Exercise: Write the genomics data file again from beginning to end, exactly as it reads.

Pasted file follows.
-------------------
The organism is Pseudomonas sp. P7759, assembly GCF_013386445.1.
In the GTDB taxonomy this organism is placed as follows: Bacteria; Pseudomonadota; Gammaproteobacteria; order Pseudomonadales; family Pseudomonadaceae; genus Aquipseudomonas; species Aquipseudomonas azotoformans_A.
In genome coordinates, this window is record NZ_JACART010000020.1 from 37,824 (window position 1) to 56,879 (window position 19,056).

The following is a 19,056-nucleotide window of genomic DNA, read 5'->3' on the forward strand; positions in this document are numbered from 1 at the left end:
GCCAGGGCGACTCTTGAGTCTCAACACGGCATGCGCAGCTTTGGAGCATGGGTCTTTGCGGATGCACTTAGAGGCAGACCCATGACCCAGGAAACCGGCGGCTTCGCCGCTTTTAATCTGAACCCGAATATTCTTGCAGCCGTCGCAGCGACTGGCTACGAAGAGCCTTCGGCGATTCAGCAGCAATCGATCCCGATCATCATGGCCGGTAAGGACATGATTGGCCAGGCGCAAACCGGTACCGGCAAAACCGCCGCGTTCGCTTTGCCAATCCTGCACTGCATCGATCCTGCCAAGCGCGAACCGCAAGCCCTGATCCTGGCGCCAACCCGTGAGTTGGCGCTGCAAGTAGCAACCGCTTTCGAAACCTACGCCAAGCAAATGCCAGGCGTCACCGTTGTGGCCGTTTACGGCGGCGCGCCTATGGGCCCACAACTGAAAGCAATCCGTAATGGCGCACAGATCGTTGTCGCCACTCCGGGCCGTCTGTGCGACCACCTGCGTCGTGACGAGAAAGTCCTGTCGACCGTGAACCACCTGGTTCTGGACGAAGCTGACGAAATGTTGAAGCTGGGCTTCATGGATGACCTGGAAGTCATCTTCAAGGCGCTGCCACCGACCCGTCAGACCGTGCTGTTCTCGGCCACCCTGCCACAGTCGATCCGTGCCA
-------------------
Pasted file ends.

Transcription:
The organism is Pseudomonas sp. P7759, assembly GCF_013386445.1.
In the GTDB taxonomy this organism is placed as follows: Bacteria; Pseudomonadota; Gammaproteobacteria; order Pseudomonadales; family Pseudomonadaceae; genus Aquipseudomonas; species Aquipseudomonas azotoformans_A.
In genome coordinates, this window is record NZ_JACART010000020.1 from 37,824 (window position 1) to 56,879 (window position 19,056).

The following is a 19,056-nucleotide window of genomic DNA, read 5'->3' on the forward strand; positions in this document are numbered from 1 at the left end:
GCCAGGGCGACTCTTGAGTCTCAACACGGCATGCGCAGCTTTGGAGCATGGGTCTTTGCGGATGCACTTAGAGGCAGACCCATGACCCAGGAAACCGGCGGCTTCGCCGCTTTTAATCTGAACCCGAATATTCTTGCAGCCGTCGCAGCGACTGGCTACGAAGAGCCTTCGGCGATTCAGCAGCAATCGATCCCGATCATCATGGCCGGTAAGGACATGATTGGCCAGGCGCAAACCGGTACCGGCAAAACCGCCGCGTTCGCTTTGCCAATCCTGCACTGCATCGATCCTGCCAAGCGCGAACCGCAAGCCCTGATCCTGGCGCCAACCCGTGAGTTGGCGCTGCAAGTAGCAACCGCTTTCGAAACCTACGCCAAGCAAATGCCAGGCGTCACCGTTGTGGCCGTTTACGGCGGCGCGCCTATGGGCCCACAACTGAAAGCAATCCGTAATGGCGCACAGATCGTTGTCGCCACTCCGGGCCGTCTGTGCGACCACCTGCGTCGTGACGAGAAAGTCCTGTCGACCGTGAACCACCTGGTTCTGGACGAAGCTGACGAAATGTTGAAGCTGGGCTTCATGGATGACCTGGAAGTCATCTTCAAGGCGCTGCCACCGACCCGTCAGACCGTGCTGTTCTCGGCCACCCTGCCACAGTCGATCCGTGCCA